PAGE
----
6 June 2024

The selection of Thailand’s prime minister will be key to the performance of the Thai economy, whether it will continue to improve and prosper or go in the opposite direction, said Associate Professor Dr. Thanawat Pholvichai, rector of the University of the Thai Chamber of Commerce and advisory chair of the Economic and Business forecast centre, today (Thursday).

Parliament is currently in session to select Thailand’s next prime minister, with Move Forward party leader Pita Limjaroenrat as the sole candidate.

He said that businessmen, both Thai and foreign, and the public are closely monitoring the selection process, with serious concerns about if or when a prime minister will be selected.

If the selection process drags on and a government cannot be formed within August or September, he said the impact on the economy will not be serious and will be manageable. Investment projects can proceed, he said, adding however that, if by October, a government still cannot be formed, disbursement of the 2024 fiscal year’s budget will be postponed to the second quarter of the year and this will badly affect the national economy.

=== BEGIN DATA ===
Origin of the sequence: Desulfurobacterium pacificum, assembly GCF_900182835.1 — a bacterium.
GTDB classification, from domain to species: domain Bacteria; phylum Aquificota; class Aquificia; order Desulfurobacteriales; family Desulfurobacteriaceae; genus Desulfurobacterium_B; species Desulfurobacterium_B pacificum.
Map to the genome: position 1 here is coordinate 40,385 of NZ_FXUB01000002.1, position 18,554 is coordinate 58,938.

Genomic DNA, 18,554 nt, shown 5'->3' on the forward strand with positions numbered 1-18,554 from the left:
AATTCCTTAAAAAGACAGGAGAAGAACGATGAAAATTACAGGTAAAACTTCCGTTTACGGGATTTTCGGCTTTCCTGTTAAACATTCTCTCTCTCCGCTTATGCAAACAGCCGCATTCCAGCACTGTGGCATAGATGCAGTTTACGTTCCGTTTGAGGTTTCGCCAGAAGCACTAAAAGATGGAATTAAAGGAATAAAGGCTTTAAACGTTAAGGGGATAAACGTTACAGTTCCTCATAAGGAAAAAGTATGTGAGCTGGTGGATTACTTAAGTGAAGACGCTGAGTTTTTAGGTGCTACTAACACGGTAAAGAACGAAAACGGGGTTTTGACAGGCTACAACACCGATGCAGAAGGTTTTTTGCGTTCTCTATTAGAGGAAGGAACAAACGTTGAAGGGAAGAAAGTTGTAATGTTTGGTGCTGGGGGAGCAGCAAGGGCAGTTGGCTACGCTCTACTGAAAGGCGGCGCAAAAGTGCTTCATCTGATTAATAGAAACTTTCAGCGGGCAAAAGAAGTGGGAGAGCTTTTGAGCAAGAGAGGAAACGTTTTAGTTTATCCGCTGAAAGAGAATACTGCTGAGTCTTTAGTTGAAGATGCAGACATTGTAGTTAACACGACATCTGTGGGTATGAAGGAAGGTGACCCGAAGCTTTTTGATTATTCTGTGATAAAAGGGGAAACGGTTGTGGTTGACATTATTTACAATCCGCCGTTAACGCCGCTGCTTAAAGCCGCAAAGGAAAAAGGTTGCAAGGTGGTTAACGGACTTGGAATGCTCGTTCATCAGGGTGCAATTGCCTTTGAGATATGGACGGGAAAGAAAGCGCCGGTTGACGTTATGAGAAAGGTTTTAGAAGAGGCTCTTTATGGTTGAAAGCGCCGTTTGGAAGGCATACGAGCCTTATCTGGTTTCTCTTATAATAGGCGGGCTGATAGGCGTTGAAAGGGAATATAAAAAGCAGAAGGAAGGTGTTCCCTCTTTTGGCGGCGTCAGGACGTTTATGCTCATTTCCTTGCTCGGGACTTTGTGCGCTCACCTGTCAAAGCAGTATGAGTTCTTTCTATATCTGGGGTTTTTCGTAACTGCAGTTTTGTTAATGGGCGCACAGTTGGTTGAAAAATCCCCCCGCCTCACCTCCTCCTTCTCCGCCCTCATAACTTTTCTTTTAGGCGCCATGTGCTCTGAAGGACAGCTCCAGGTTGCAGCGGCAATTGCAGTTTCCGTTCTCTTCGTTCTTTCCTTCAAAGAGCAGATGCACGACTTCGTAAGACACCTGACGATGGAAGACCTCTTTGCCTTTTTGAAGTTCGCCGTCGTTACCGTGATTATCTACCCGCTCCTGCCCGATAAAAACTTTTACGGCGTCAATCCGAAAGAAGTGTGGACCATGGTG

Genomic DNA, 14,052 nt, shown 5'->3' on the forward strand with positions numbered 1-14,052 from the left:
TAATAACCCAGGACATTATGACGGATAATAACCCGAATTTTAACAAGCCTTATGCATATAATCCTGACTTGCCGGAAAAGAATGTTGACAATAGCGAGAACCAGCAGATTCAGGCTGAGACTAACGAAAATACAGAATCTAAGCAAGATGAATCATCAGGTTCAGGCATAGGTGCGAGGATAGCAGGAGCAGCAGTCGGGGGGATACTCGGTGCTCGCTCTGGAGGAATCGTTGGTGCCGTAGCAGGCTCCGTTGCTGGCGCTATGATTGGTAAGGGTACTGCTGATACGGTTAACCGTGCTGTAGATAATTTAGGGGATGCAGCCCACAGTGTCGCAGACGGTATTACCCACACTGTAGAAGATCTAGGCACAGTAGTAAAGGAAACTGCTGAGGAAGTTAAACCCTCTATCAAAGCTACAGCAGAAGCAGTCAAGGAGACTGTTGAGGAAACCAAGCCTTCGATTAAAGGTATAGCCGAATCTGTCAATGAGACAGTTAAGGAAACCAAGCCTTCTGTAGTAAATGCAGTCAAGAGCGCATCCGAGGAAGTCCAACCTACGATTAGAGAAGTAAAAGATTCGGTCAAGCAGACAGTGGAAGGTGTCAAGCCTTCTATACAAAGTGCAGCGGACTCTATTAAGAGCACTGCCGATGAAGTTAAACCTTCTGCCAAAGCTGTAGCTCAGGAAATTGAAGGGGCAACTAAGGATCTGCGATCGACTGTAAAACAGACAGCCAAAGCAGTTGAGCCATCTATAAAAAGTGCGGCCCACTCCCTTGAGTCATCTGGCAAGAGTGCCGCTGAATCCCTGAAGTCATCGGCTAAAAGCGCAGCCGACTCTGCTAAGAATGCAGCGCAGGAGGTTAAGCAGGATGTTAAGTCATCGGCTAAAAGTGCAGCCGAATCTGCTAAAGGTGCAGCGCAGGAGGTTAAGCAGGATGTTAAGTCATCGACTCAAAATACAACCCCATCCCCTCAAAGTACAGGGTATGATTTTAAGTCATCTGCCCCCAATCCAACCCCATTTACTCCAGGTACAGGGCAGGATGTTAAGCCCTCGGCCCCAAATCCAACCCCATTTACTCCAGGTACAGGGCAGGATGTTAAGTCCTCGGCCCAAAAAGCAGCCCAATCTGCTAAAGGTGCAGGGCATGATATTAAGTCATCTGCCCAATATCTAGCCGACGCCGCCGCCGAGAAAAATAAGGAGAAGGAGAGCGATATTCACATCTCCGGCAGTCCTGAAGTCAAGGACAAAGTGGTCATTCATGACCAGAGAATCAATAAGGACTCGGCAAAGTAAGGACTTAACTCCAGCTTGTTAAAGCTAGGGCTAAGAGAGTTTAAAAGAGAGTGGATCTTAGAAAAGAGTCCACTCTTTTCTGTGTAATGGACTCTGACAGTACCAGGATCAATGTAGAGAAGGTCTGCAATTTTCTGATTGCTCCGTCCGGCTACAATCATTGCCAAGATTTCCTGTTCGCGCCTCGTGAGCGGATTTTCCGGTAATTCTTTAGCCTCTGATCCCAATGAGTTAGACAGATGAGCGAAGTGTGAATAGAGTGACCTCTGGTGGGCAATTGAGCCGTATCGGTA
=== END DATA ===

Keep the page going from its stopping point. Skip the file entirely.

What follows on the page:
Thanawat said, if the selection of the new prime minister proceeds smoothly, even with minor protests, and a new government can be established within an acceptable timeframe, that will not impact on the disbursement of national budget. The Thai economy is forecast to grow by 4% next year.

In the worst case scenario, if Pita is disqualified by the Constitutional Court and the Move Forward party is dissolved by the Charter Court, resulting in violent protests, Thanawat said that Thailand can expect see a sharp drop in tourist numbers of about one million arrivals per month and a whopping loss of about 500 billion baht in tourism revenue, while the GDP may shrink by 1%.

According to the survey of the confidence of consumers in June, confidence increased to 56.7, compared to 55.7 in May, representing continuous rise for 13 consecutive months and the highest in 40 months.

Future consumer confidence index for June was at 63.9, a slight increase from 63.1 a month earlier, as consumers are still concerned about political uncertainty over the new government and the high cost of living.